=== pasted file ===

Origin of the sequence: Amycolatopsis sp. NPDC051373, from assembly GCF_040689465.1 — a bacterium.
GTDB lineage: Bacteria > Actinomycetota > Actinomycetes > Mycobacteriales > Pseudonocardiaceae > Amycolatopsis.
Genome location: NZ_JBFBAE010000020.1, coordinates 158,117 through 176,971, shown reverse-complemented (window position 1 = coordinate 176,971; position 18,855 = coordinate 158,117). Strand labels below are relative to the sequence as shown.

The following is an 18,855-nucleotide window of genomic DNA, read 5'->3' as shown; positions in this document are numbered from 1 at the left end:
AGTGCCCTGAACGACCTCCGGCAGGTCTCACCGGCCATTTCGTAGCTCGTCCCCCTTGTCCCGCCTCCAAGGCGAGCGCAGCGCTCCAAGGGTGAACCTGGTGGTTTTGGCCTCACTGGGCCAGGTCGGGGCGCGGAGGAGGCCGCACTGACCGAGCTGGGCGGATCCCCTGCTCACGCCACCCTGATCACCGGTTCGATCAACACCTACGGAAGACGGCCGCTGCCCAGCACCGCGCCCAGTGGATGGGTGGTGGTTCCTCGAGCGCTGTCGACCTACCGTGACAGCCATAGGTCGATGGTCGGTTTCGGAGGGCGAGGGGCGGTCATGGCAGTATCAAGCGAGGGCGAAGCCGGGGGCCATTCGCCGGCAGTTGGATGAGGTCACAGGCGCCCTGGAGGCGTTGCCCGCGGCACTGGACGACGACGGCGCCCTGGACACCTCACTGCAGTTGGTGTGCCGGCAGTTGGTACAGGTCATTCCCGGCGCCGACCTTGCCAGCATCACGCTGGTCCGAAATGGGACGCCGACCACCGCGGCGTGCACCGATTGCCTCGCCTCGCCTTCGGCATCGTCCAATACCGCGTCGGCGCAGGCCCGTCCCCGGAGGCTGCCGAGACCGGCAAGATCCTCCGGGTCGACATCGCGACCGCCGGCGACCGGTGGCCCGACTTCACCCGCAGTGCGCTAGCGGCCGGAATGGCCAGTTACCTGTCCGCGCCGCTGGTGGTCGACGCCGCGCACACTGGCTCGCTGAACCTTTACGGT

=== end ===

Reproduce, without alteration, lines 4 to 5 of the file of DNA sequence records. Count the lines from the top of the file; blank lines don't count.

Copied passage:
The following is an 18,855-nucleotide window of genomic DNA, read 5'->3' as shown; positions in this document are numbered from 1 at the left end:
AGTGCCCTGAACGACCTCCGGCAGGTCTCACCGGCCATTTCGTAGCTCGTCCCCCTTGTCCCGCCTCCAAGGCGAGCGCAGCGCTCCAAGGGTGAACCTGGTGGTTTTGGCCTCACTGGGCCAGGTCGGGGCGCGGAGGAGGCCGCACTGACCGAGCTGGGCGGATCCCCTGCTCACGCCACCCTGATCACCGGTTCGATCAACACCTACGGAAGACGGCCGCTGCCCAGCACCGCGCCCAGTGGATGGGTGGTGGTTCCTCGAGCGCTGTCGACCTACCGTGACAGCCATAGGTCGATGGTCGGTTTCGGAGGGCGAGGGGCGGTCATGGCAGTATCAAGCGAGGGCGAAGCCGGGGGCCATTCGCCGGCAGTTGGATGAGGTCACAGGCGCCCTGGAGGCGTTGCCCGCGGCACTGGACGACGACGGCGCCCTGGACACCTCACTGCAGTTGGTGTGCCGGCAGTTGGTACAGGTCATTCCCGGCGCCGACCTTGCCAGCATCACGCTGGTCCGAAATGGGACGCCGACCACCGCGGCGTGCACCGATTGCCTCGCCTCGCCTTCGGCATCGTCCAATACCGCGTCGGCGCAGGCCCGTCCCCGGAGGCTGCCGAGACCGGCAAGATCCTCCGGGTCGACATCGCGACCGCCGGCGACCGGTGGCCCGACTTCACCCGCAGTGCGCTAGCGGCCGGAATGGCCAGTTACCTGTCCGCGCCGCTGGTGGTCGACGCCGCGCACACTGGCTCGCTGAACCTTTACGGT